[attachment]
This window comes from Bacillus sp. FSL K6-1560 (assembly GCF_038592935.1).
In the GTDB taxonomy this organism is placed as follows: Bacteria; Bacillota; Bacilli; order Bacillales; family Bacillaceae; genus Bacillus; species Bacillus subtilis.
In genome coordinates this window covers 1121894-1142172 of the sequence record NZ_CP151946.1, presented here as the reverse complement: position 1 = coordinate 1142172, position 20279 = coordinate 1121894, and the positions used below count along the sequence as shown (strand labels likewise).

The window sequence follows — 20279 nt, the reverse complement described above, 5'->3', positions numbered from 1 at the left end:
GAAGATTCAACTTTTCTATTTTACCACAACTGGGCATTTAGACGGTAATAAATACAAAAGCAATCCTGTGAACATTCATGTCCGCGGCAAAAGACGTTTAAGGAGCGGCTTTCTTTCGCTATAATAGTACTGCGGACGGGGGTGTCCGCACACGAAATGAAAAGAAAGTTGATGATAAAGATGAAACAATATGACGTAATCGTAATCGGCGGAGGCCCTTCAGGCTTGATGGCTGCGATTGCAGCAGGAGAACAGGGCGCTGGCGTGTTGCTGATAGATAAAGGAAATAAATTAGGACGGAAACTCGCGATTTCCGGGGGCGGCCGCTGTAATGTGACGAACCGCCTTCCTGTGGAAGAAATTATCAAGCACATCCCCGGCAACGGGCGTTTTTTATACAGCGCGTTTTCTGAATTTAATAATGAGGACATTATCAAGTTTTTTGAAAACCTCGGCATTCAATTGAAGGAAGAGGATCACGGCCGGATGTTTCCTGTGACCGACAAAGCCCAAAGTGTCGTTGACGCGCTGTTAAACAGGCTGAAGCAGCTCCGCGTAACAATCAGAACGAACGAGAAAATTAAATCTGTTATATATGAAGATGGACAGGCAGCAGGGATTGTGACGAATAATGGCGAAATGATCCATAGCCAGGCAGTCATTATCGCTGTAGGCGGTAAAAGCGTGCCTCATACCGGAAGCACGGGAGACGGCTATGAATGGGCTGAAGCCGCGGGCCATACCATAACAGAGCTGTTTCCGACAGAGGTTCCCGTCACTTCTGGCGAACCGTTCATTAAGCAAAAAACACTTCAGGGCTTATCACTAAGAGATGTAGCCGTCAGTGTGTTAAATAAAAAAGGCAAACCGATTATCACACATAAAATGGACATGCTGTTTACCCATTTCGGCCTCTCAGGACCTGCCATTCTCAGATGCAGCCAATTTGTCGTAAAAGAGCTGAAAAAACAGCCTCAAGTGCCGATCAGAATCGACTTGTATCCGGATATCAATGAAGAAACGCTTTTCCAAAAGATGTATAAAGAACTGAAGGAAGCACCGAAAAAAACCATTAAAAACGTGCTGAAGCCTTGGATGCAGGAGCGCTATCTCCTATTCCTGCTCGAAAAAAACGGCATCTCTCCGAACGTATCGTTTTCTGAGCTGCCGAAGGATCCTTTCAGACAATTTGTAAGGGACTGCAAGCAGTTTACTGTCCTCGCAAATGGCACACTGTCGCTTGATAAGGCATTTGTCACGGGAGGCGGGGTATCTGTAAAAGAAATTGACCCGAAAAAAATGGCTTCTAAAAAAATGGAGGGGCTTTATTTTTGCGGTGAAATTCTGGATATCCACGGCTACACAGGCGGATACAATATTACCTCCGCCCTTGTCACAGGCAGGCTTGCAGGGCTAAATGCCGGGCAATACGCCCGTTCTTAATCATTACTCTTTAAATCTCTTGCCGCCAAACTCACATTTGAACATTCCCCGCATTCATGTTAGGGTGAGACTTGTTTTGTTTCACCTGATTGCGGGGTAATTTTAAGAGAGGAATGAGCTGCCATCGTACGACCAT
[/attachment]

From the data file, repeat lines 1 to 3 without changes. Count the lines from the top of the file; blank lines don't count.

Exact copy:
This window comes from Bacillus sp. FSL K6-1560 (assembly GCF_038592935.1).
In the GTDB taxonomy this organism is placed as follows: Bacteria; Bacillota; Bacilli; order Bacillales; family Bacillaceae; genus Bacillus; species Bacillus subtilis.
In genome coordinates this window covers 1121894-1142172 of the sequence record NZ_CP151946.1, presented here as the reverse complement: position 1 = coordinate 1142172, position 20279 = coordinate 1121894, and the positions used below count along the sequence as shown (strand labels likewise).